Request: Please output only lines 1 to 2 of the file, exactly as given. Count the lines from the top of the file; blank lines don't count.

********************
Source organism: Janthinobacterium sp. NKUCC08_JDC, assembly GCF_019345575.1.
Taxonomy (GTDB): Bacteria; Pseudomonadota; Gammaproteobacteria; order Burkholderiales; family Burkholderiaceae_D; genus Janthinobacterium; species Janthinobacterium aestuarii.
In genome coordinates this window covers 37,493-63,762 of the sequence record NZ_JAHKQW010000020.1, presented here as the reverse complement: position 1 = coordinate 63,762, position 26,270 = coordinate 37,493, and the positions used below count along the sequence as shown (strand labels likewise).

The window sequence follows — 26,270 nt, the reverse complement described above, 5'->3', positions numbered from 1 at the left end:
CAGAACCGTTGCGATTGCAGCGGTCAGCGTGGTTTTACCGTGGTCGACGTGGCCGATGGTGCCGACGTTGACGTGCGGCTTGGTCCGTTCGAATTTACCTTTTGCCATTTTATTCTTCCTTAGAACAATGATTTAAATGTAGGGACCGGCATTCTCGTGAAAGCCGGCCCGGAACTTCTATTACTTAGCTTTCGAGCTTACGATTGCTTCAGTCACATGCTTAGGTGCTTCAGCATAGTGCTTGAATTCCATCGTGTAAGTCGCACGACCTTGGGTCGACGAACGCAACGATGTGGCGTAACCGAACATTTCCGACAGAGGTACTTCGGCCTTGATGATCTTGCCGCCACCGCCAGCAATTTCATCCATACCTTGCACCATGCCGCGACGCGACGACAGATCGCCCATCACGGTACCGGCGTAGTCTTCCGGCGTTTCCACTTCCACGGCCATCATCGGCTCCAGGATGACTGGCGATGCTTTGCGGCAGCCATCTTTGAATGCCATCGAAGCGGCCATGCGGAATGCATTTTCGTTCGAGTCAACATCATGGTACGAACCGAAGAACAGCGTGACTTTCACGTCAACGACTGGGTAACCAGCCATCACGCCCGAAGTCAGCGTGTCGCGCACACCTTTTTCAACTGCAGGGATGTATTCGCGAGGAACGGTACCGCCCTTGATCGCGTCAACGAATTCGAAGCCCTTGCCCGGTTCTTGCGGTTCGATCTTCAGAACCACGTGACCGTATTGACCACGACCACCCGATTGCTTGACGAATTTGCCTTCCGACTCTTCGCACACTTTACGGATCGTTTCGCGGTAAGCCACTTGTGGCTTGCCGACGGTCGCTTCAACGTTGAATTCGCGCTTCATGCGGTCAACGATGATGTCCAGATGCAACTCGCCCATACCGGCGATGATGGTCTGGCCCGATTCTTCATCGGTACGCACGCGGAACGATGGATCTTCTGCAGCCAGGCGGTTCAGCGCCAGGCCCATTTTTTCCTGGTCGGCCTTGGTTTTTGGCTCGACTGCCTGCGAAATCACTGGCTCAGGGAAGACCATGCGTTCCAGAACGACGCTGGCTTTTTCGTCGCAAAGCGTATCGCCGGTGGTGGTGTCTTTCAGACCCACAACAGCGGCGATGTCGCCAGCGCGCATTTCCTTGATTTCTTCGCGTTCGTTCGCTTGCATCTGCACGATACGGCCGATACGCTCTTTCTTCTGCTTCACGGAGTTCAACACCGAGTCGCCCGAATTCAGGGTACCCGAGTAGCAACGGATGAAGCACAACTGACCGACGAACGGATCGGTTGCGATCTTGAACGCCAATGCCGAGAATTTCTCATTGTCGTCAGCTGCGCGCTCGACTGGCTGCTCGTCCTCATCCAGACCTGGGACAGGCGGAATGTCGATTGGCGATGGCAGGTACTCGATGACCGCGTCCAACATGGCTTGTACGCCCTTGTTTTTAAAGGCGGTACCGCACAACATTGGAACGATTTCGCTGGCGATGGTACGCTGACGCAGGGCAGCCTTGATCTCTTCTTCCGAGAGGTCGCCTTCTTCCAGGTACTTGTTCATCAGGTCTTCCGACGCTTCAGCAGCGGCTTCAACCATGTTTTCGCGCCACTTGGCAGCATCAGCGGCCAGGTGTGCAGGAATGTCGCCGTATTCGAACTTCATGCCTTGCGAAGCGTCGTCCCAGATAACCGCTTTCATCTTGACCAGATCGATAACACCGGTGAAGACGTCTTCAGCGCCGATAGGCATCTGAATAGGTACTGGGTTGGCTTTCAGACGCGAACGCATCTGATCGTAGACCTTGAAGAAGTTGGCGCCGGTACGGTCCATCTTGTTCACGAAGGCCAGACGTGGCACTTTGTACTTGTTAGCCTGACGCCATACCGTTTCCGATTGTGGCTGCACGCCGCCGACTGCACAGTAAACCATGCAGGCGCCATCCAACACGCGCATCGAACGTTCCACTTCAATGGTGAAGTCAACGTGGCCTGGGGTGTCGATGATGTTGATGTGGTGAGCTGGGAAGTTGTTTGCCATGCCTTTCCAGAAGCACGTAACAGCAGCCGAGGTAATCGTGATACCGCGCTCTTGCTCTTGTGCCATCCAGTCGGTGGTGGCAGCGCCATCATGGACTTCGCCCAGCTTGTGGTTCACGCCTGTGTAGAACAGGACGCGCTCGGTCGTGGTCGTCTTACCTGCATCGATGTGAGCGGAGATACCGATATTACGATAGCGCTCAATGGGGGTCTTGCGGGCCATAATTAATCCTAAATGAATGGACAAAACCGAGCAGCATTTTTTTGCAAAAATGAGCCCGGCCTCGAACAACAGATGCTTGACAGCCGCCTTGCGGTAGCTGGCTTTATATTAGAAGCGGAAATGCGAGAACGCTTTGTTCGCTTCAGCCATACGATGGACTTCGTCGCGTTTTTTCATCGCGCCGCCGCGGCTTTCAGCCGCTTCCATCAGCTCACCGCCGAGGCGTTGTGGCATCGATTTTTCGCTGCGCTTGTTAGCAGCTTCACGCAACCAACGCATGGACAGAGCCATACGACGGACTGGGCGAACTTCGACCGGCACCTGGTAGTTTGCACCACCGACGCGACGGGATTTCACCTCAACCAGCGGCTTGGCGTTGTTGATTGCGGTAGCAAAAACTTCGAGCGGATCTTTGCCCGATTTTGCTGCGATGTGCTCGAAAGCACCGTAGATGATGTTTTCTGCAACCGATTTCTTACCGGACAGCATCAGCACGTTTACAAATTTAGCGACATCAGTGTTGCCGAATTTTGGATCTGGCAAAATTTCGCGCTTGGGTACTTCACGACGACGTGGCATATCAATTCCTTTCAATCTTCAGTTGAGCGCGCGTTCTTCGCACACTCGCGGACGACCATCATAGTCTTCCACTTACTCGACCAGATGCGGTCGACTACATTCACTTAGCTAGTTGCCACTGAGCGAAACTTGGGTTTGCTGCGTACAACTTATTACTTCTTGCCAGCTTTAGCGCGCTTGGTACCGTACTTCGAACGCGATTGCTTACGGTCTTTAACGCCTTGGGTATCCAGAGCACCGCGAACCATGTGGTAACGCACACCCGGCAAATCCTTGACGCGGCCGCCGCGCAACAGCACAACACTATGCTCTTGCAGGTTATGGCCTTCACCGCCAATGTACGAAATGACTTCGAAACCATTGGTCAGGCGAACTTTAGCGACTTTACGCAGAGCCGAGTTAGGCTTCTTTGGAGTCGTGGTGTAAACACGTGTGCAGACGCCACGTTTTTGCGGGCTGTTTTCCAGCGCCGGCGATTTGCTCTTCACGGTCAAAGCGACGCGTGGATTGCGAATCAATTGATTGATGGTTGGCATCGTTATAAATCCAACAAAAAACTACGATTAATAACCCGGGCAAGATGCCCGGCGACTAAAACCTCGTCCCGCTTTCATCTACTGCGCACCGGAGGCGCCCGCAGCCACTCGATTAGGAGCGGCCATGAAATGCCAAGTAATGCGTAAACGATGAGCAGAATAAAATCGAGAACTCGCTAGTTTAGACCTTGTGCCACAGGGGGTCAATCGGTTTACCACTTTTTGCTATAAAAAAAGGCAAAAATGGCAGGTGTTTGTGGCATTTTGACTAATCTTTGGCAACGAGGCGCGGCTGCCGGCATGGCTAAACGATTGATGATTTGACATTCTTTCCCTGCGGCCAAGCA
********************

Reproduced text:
Source organism: Janthinobacterium sp. NKUCC08_JDC, assembly GCF_019345575.1.
Taxonomy (GTDB): Bacteria; Pseudomonadota; Gammaproteobacteria; order Burkholderiales; family Burkholderiaceae_D; genus Janthinobacterium; species Janthinobacterium aestuarii.